How a giant of Labour’s past can help Scotland today – Richard Leonard

Affordable council and public housing will be a pillar of the next Scottish Labour Government’s plans, writes Richard Leonard.

Housing is likely to be the most common topic that constituents raise with their councillor (Picture: Ian Georgeson)
Housing is likely to be the most common topic that constituents raise with their councillor (Picture: Ian Georgeson)

A new report by the Centre for Labour and Social Studies (Class) published last week, explores what it means to be ‘working class’. The report notes that 150 years have passed since the creation of the term, but it also reveals that over much of the 20th century, the lived experience of working people improved – a trend that has reversed in the past 40 years.

I am often asked what – and who – I am referring to when I talk about the working class. The truth is, it is people from every ethnic background, British born or migrants, all genders, all sexualities, and people who live in every part of our country. Fundamentally, however, it is people who are paid for their labour, and as such I would say by this economic definition that the majority of people in Scotland are working class.

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The Class research highlights four common themes experienced by working people: precariousness, prejudice, power and place.

Last week also marked the centenary of the first council housing introduced by the Liberals, although it was Labour’s 1924 Housing Act led by John Wheatley, which heralded the real breakthrough.

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This Act was the first legislation ever introduced by Labour in power aimed at transforming the lives of working people. With its 15-year plan for council house building funded by rising subsidies from central to local government, it stirred hope at a time of depression. Many of the great themes which guided Wheatley’s political life came together in the Housing Act. He was a socialist not because of books that he read but his personal experience of poverty. He nonetheless recognised the inspiring role of ideas and vision in politics. He also campaigned for a Living Wage and redistributive taxation, citing social inequality – “starving in the midst of plenty” – as the primary cause of economic slump.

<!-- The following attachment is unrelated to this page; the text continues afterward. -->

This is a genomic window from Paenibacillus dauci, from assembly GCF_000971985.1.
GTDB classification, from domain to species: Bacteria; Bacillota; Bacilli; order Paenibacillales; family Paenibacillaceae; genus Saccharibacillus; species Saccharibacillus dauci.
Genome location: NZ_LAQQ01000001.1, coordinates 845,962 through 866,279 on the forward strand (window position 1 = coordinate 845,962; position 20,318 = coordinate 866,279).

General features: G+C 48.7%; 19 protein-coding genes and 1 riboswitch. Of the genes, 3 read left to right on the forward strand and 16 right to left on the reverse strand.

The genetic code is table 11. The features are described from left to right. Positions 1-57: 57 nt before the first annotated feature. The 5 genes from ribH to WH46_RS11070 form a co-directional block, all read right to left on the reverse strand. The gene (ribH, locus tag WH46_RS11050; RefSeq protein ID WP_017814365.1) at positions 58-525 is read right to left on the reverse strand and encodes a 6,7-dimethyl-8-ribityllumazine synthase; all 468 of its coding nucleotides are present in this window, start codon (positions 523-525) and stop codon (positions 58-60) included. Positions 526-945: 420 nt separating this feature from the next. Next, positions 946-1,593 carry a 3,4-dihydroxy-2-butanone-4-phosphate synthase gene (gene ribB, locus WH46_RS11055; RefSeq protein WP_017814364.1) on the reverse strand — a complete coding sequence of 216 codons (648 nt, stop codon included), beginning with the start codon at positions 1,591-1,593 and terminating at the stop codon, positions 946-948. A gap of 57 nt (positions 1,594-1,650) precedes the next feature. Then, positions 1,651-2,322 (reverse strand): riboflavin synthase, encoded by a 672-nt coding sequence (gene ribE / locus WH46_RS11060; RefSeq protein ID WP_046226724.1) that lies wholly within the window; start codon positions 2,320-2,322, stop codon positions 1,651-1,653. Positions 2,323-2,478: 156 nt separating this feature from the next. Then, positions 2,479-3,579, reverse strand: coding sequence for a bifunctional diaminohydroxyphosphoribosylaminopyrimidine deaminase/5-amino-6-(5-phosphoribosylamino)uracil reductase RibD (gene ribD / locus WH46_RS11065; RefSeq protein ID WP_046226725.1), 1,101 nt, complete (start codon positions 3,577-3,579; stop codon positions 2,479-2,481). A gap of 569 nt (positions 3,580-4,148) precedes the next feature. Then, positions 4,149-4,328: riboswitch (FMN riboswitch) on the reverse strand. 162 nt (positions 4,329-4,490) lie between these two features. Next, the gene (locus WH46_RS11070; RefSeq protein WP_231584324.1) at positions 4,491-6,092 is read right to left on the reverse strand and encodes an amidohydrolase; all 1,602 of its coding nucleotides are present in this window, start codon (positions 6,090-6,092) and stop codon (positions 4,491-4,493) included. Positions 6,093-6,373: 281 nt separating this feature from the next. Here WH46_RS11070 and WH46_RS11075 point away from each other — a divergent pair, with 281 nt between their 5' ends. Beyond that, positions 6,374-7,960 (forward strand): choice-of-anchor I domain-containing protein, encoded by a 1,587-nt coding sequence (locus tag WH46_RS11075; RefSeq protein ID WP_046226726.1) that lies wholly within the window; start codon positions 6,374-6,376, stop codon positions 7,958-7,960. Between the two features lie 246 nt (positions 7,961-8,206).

He understood the importance of practical socialism and he took his formative thinking in Glasgow and translated it into a national action plan. The aim of a Labour housing policy, Wheatley wrote, “is not to rescue people from the slums but to prevent them getting there”.

Wheatley, who had been a Glasgow councillor prior to being a member of parliament, always understood that government – local or central – could provide the secure, affordable homes so needed. In his proposals for workmen’s cottages funded by the surpluses of the Glasgow Corporation Tramway Department, there is a more than a glimpse of the possibilities for a national council housing programme at affordable rents which he would later bring to fruition. Until the 1924 Act’s subsidy provisions were withdrawn a decade later, more than half a million houses were built under its terms. A remarkable success.

It is not surprising that a former councillor, with his life experience, focused on housing for the working class. Today, if you speak to any local councillor and ask what is the most common topic that constituents raise: it is most likely to be housing.

Affordable secure housing was part of the social justice improvement for working people and selling off council stock and not replacing it is part of the reversal. The result is that we now have a chronic shortage of affordable homes. Housing is taking up an ever-larger share of working people’s smaller pay packets.

Young people particularly feel the negative impact of this reversal of fortunes, especially regarding housing. More young people are living in the private rented sector or with their parents due to the lack of affordable housing. Their employment is all too often that of low pay and insecure. Zero-hours contracts have grown exponentially. And children growing up in poverty are now more likely to have a parent working than not.

For decades, we’ve been told that inequality doesn’t matter because the education system will allow talented and hard-working people to succeed whatever their background. But the greater inequality has become, the more entrenched it has become.

Education is one of the most powerful means we have to overcome disadvantage. But our current system is mirroring and reinforcing the inequality in our society. The privileged remain privileged while people from working-class backgrounds are denied opportunities.

The Scottish Parliament could be doing much more to address the challenges that people are experiencing. We need to build solidarity once again so a shared identity can emerge from shared conditions but also from shared values, a shared history of past struggles and of past victories, we must rebuild a willingness to support each other, and a sense of pride in and belonging to local neighbourhoods.

The SNP Government has introduced a socio-economic duty on public bodies in Scotland to take account of equality issues such as gender, ethnicity, disability etc. But on class, the Government’s interim guidelines concluded: “This is, however, more difficult to measure and will require further consideration as to how we build it into assessment.” Too many working class people are still dying prematurely and poverty is often at the root of it. I want to eradicate poverty and inequality in Scotland. And making a long-term programme for affordable council and public housing to remove the experience of housing precariousness – just as John Wheatley did in 1924 – will be one pillar of the next Scottish Labour Government’s objectives.